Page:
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Effect of Physiological Status and Growth of Ponderosa Pine (Pinus ponderosa) and Greenleaf Manzanita (Arctostaphylos patula) on Herbicide Selectivity

  • Sandra M. Paley (a1) and Steven R. Radosevich (a1)

Abstract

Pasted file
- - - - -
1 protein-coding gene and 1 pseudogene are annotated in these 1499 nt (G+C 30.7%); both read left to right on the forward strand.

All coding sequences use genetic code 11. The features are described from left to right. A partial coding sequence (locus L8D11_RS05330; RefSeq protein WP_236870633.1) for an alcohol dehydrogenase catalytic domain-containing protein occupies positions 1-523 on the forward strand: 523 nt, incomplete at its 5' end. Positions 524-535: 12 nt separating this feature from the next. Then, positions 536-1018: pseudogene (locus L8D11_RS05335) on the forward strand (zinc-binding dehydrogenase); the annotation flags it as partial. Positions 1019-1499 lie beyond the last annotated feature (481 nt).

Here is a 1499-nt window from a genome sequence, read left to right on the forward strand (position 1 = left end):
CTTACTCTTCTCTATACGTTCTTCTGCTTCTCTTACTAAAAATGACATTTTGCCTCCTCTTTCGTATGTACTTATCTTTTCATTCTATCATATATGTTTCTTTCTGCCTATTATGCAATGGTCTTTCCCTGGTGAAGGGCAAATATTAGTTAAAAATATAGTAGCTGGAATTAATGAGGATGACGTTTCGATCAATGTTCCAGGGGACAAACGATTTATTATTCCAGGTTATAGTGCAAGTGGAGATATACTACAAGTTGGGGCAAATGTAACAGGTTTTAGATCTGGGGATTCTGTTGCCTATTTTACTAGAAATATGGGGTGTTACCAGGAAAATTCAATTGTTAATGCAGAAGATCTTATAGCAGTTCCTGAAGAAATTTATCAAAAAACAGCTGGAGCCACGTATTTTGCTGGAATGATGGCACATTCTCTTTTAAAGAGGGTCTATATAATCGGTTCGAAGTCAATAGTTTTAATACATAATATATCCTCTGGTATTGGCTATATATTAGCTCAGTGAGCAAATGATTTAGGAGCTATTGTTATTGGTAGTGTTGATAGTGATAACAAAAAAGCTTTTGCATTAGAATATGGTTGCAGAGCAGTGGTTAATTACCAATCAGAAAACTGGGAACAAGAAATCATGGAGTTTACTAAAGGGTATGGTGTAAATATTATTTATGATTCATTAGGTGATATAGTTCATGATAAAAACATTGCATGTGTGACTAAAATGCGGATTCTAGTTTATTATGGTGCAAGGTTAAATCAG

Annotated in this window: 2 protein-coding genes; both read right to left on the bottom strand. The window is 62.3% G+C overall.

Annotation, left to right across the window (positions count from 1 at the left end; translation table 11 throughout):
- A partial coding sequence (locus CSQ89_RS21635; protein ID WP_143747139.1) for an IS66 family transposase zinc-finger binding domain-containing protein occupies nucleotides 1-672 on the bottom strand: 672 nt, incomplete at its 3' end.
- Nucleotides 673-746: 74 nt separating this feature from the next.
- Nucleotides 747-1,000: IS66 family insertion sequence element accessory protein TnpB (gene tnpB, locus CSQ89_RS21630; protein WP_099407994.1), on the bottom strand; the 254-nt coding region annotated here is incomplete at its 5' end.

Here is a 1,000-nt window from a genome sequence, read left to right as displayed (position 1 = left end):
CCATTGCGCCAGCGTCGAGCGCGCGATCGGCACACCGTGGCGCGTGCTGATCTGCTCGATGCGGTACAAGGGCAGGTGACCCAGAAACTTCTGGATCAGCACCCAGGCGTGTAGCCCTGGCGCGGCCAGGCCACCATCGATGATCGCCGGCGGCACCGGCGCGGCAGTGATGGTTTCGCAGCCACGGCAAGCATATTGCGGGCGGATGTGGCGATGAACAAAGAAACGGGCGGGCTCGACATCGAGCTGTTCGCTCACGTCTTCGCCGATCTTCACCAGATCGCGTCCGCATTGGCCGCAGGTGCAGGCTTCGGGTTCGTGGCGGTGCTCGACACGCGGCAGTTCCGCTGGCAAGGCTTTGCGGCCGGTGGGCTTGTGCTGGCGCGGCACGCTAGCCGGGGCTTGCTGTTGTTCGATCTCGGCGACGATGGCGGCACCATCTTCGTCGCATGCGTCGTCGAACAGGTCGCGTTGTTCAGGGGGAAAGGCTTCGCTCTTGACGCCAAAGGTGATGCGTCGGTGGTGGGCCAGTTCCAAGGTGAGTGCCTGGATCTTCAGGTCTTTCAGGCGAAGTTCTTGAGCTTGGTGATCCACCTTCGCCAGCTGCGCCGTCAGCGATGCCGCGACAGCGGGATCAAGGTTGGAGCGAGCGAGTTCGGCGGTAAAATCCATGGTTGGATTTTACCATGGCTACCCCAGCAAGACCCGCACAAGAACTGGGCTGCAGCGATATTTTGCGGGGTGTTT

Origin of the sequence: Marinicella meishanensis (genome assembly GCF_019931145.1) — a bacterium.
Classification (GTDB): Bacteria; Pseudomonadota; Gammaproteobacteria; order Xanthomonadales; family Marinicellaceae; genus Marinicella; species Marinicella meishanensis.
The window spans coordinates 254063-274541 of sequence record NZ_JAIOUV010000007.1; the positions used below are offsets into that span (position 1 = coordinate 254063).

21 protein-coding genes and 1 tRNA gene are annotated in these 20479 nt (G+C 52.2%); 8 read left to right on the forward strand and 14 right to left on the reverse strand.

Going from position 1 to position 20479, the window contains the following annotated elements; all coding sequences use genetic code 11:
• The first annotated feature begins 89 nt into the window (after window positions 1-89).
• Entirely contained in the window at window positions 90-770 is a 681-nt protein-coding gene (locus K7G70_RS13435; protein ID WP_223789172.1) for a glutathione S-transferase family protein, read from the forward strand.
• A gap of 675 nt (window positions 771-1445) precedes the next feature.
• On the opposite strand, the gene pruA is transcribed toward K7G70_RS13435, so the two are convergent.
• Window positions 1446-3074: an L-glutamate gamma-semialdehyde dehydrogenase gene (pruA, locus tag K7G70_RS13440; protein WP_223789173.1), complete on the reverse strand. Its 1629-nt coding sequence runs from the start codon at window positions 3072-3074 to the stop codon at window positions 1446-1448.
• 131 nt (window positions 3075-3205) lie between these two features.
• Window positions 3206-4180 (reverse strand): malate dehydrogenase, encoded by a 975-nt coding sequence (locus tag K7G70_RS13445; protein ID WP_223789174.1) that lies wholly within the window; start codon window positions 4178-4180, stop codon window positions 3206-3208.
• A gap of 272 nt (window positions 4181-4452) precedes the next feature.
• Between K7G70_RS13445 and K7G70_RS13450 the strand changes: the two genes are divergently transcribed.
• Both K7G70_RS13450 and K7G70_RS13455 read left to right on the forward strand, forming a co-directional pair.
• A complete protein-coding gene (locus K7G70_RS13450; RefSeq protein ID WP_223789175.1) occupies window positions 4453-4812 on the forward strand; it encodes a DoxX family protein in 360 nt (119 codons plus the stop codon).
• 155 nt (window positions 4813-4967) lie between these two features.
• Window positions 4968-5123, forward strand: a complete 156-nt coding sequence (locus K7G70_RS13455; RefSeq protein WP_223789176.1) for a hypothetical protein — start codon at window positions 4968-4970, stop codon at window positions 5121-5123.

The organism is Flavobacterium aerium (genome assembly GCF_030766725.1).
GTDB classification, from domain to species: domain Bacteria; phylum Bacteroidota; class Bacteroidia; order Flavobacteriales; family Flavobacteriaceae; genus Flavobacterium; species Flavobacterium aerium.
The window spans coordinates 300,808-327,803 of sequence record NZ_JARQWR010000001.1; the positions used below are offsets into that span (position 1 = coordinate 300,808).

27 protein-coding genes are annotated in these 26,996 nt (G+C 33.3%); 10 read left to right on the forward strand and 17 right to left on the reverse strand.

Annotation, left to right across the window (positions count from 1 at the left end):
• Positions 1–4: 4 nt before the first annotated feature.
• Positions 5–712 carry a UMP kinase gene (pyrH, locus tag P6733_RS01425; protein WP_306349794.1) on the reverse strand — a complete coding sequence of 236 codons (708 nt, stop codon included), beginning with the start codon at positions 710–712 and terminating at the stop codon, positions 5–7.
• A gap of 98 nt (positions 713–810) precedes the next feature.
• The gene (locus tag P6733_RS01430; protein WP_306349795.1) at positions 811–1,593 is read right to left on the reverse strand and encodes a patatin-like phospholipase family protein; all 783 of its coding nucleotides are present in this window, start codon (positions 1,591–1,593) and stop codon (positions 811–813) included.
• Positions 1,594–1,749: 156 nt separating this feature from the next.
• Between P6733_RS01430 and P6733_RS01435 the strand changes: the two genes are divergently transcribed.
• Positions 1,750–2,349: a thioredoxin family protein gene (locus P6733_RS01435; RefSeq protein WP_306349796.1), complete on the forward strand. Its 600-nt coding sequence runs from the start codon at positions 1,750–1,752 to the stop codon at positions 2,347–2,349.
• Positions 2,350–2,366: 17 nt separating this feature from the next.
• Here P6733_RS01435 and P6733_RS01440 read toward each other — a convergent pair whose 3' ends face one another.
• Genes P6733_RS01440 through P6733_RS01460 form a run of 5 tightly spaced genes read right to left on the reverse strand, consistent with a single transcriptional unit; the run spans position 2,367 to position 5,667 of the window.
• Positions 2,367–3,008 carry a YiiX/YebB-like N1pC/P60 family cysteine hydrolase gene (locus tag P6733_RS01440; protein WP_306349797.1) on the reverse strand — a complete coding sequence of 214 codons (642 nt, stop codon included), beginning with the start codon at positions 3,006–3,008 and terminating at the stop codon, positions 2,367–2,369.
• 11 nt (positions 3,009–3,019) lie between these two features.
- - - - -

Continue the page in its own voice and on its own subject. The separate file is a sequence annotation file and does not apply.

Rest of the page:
Correlations between herbicide damage and several physiological factors were examined in the field for ponderosa pine (Pinus ponderosa Dougl. ex P&C Lawson) and greenleaf manzanita (Arctostaphylos patula Greene). Pine injury caused by 2,4-D [(2,4-dichlorophenoxy) acetic acid], glyphosate [N-(phosphonomethyl) glycine], or triclopyr {[(3,5,6-trichloro-2-pyridinyl)oxy] acetic acid]} was compared to leader growth rate, needle growth rate, predawn xylem potential, daytime xylem potential, and photo synthetic rate occurring on the dates of herbicide application. Shrub injury for each of the three herbicides was compared to predawn xylem potential, daytime xylem potential, and photo synthetic rates. Both species exhibited less injury from herbicide applications made at the end of September than from any applications made from April through October. Comparison of factors highly correlated to herbicide damage indicates that highest herbicide selectivity occurs when pine has ceased growing, the xylem potential of the pine is relatively low (high water stress), and the xylem potential of the manzanita is relatively high.

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